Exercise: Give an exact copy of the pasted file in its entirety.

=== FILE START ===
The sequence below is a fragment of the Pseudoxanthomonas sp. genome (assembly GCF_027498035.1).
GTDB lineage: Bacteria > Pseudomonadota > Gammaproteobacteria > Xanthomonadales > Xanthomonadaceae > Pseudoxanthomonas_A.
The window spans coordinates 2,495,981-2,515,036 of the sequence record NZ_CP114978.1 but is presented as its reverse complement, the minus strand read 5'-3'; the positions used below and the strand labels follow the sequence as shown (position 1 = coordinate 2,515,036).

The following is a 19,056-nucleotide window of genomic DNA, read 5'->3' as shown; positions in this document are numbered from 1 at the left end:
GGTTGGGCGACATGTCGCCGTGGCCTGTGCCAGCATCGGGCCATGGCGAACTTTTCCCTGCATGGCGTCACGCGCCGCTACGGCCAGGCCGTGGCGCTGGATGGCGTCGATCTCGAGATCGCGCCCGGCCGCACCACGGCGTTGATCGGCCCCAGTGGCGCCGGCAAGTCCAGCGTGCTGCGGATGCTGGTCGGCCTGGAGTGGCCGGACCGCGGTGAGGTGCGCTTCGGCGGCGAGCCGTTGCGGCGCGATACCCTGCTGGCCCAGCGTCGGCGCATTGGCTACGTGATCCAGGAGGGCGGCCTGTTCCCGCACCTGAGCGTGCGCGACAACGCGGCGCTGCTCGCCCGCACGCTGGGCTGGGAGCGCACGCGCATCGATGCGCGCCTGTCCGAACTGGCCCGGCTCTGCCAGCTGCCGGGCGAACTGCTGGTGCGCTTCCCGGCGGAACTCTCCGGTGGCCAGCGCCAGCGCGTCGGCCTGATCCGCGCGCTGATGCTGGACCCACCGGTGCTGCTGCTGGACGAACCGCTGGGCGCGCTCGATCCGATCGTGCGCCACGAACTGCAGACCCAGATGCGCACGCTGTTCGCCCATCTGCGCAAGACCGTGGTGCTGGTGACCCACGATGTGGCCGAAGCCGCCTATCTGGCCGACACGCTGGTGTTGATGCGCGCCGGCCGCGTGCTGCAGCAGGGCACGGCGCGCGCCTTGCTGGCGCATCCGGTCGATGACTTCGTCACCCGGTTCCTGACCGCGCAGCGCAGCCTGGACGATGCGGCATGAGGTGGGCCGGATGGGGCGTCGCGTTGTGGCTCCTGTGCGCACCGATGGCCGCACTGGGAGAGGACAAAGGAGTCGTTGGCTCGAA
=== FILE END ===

The sequence below is a fragment of the Pseudoxanthomonas sp. genome (assembly GCF_027498035.1).
GTDB lineage: Bacteria > Pseudomonadota > Gammaproteobacteria > Xanthomonadales > Xanthomonadaceae > Pseudoxanthomonas_A.
The window spans coordinates 2,495,981-2,515,036 of the sequence record NZ_CP114978.1 but is presented as its reverse complement, the minus strand read 5'-3'; the positions used below and the strand labels follow the sequence as shown (position 1 = coordinate 2,515,036).

The following is a 19,056-nucleotide window of genomic DNA, read 5'->3' as shown; positions in this document are numbered from 1 at the left end:
GGTTGGGCGACATGTCGCCGTGGCCTGTGCCAGCATCGGGCCATGGCGAACTTTTCCCTGCATGGCGTCACGCGCCGCTACGGCCAGGCCGTGGCGCTGGATGGCGTCGATCTCGAGATCGCGCCCGGCCGCACCACGGCGTTGATCGGCCCCAGTGGCGCCGGCAAGTCCAGCGTGCTGCGGATGCTGGTCGGCCTGGAGTGGCCGGACCGCGGTGAGGTGCGCTTCGGCGGCGAGCCGTTGCGGCGCGATACCCTGCTGGCCCAGCGTCGGCGCATTGGCTACGTGATCCAGGAGGGCGGCCTGTTCCCGCACCTGAGCGTGCGCGACAACGCGGCGCTGCTCGCCCGCACGCTGGGCTGGGAGCGCACGCGCATCGATGCGCGCCTGTCCGAACTGGCCCGGCTCTGCCAGCTGCCGGGCGAACTGCTGGTGCGCTTCCCGGCGGAACTCTCCGGTGGCCAGCGCCAGCGCGTCGGCCTGATCCGCGCGCTGATGCTGGACCCACCGGTGCTGCTGCTGGACGAACCGCTGGGCGCGCTCGATCCGATCGTGCGCCACGAACTGCAGACCCAGATGCGCACGCTGTTCGCCCATCTGCGCAAGACCGTGGTGCTGGTGACCCACGATGTGGCCGAAGCCGCCTATCTGGCCGACACGCTGGTGTTGATGCGCGCCGGCCGCGTGCTGCAGCAGGGCACGGCGCGCGCCTTGCTGGCGCATCCGGTCGATGACTTCGTCACCCGGTTCCTGACCGCGCAGCGCAGCCTGGACGATGCGGCATGAGGTGGGCCGGATGGGGCGTCGCGTTGTGGCTCCTGTGCGCACCGATGGCCGCACTGGGAGAGGACAAAGGAGTCGTTGGCTCGAA